I think the Kool-aid may be what you are drinking. What do you think when you see red meat? How broad a statement can you get? Where did the red meat come from? What was it fed? I hope they do keep up all the research, the more legitimate the better,but when the testers use terms like red meat…they already lose me.

F Jeff
F Jeff
3 years 7 months ago
There is plenty of obvious bias in this article, Annabelle. The title alone shows bias. L-carnitine, available in many foods, and gut flora are the focal points of this study, but the title of it singles out red meat. The obvious bias of the researchers shows in the last sentence of the abstract: “Intestinal microbiota may thus contribute to the well-established link between high levels of red meat consumption and CVD risk.” What “well-established” link? The only place I know of that this “well established link” exists is in the well-debunked book “The China Study” by T. Colin Campbell, also… Read more »
Jim
Jim
3 years 7 months ago

SAD gut may be different from Primal gut, Nocona, let it play out, you may get what you want in the end. These are some pretty bright people working on this, and there’s always more to do.

Nocona
Nocona
3 years 7 months ago

+1 Jim

anabelle
anabelle
3 years 7 months ago
They chose this project to study red meat. If you read the first paragraph of the introduction, you will see that they were trying to suss out why red meat has been associated with CVD (and you can see their citations for that information), as previous work has shown that the fat and cholesterol are maybe not the cause (citations for that, too), which surprised the world of CW (not us) and has therefore launched further research. The title singles out red meat because the broad question is about red meat, although the specific finding is about carnitine + microbiome.… Read more »
Dana
Dana
3 years 7 months ago
Seriously. If red meat made people sicker than grain does, I shouldn’t have started feeling better when I cut back the grain and ate more of the meat. If these “everybody knows” statements they trot out were in any way valid, there shouldn’t be any exceptions to the rule on the scale of normal variation. They say “red meat increases CVD risk” the way they would say “liquid cyanide above X quantity is always a poison to humans” or “you die in X number of minutes without oxygen”. The two statements are not even on the same *planet* in terms… Read more »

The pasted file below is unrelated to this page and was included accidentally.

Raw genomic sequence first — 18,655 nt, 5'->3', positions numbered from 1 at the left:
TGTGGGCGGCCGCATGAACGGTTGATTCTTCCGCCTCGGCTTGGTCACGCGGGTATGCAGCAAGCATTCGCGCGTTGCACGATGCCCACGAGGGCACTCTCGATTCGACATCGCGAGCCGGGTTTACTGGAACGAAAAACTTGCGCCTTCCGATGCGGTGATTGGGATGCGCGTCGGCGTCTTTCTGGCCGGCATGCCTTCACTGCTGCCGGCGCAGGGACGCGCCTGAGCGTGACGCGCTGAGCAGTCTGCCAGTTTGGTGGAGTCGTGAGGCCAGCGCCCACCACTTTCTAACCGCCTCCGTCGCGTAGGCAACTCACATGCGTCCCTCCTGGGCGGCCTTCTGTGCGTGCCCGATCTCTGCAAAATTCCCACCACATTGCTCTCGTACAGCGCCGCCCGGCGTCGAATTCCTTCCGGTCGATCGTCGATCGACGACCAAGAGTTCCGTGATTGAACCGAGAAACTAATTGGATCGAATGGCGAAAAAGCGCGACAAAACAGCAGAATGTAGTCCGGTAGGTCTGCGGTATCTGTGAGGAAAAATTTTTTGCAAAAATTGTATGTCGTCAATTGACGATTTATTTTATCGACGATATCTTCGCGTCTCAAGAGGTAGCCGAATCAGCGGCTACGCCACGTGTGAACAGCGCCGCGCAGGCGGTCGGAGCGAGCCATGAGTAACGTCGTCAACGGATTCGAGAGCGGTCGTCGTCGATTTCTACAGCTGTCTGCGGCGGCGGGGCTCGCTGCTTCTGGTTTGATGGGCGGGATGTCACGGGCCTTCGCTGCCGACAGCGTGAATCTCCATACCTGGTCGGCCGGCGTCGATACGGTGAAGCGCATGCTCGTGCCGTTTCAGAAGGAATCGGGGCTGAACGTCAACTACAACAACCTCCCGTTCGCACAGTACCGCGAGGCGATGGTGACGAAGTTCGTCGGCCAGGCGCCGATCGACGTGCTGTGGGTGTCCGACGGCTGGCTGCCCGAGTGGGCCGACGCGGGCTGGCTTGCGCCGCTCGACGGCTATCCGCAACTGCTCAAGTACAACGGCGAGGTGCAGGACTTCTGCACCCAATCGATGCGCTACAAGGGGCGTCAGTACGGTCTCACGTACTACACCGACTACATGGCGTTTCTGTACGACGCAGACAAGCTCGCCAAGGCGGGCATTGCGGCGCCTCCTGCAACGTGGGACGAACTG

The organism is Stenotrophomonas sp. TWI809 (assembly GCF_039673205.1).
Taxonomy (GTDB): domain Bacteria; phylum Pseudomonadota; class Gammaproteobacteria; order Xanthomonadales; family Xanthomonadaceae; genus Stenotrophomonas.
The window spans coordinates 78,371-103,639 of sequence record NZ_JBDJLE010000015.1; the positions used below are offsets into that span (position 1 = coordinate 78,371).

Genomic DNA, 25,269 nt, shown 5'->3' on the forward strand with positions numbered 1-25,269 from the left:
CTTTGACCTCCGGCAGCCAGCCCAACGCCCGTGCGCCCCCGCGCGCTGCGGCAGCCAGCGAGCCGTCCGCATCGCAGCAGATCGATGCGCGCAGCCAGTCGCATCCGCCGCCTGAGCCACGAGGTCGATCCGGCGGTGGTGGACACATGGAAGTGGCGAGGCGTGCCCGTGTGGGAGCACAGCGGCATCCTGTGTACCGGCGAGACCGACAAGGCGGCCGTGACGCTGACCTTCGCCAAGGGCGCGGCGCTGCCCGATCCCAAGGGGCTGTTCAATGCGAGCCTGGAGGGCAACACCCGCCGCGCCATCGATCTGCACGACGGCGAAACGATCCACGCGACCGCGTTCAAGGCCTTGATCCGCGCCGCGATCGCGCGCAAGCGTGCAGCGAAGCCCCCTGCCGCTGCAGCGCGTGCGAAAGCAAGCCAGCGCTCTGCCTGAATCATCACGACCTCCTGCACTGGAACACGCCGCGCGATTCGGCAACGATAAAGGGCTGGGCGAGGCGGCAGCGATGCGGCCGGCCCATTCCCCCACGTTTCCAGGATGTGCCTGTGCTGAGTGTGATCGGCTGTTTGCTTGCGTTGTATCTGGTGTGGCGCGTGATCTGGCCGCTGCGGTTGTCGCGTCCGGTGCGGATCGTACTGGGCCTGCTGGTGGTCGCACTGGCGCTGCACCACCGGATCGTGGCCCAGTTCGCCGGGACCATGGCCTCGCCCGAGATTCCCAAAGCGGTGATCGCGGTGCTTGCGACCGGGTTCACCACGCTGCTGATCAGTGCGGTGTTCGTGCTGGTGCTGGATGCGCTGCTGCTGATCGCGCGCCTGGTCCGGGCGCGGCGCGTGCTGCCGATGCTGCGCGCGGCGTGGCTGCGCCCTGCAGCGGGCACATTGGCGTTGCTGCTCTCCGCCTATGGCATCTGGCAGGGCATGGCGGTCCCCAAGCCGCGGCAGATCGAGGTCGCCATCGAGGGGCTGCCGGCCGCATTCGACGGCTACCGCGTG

Dr Jason
3 years 7 months ago

Actually, if you read the interview in NYT by the lead researcher, he directly says he loves meat, but that he is dropping his personal consumption based on this work (his own), because it is SO absolute. 🙂 So they do assume meat is bad for you in public related to the study.

Julie
Julie
3 years 7 months ago

+1 annabelle. Well said.

Txomin
Txomin
3 years 7 months ago

+1

J Money
J Money
3 years 7 months ago
I don’t find the American Heart Association a good source for science. Any study that hits the mass media is going to be misinformation, we’ve seen that time and time again. When are we going to stop allowing these people to cloud our minds? Long term data solidifying primal/paleo… try hundres of thousand (probably even millions, see book “Hidden History of the Human Race”) of years of existence. Not to mention grass fed was never even addressed. Reminds me of the Monsanto study on their rats… Monsanto conveniently stopped their findings at 3 months, and an independent study found that… Read more »
ylla fucilla
ylla fucilla
2 years 11 months ago

+1

Cindy C
Cindy C
3 years 7 months ago
There has been studies of epigenetics. A diet change can change how our genes are expressed(turned on or off). It does the same to the bacteria in our bodies. They change /adapt rapidly to a diet change as well. Bacteria are literally a part of our mitochondria, and serious consequences occur if they are killed off. A diet change can be beneficial to a person, and the bacteria adapt to help the person in a different way. E Coli deprived of sugar will adapt to a stain that ferments glutamate(handy if too much glutamate in the brain). If a diet… Read more »
JMH
JMH
3 years 7 months ago
It behooves us to differentiate between bad science, and bad science reporting. The study seems pretty solid. It’s not making any connections that aren’t there, and is useful for ideas for other research. It’s how it’s being touted in the newspapers that’s the problem, and it’s a recurring one. Half the studies used to demonize meat aren’t actually saying that, and the researchers can get pretty pissy about how their work gets misused, justifiably so. We look at the study, see what it actually says. Sometimes the researchers are pushing an agenda, sometimes they’re not. This time, they’re really not.… Read more »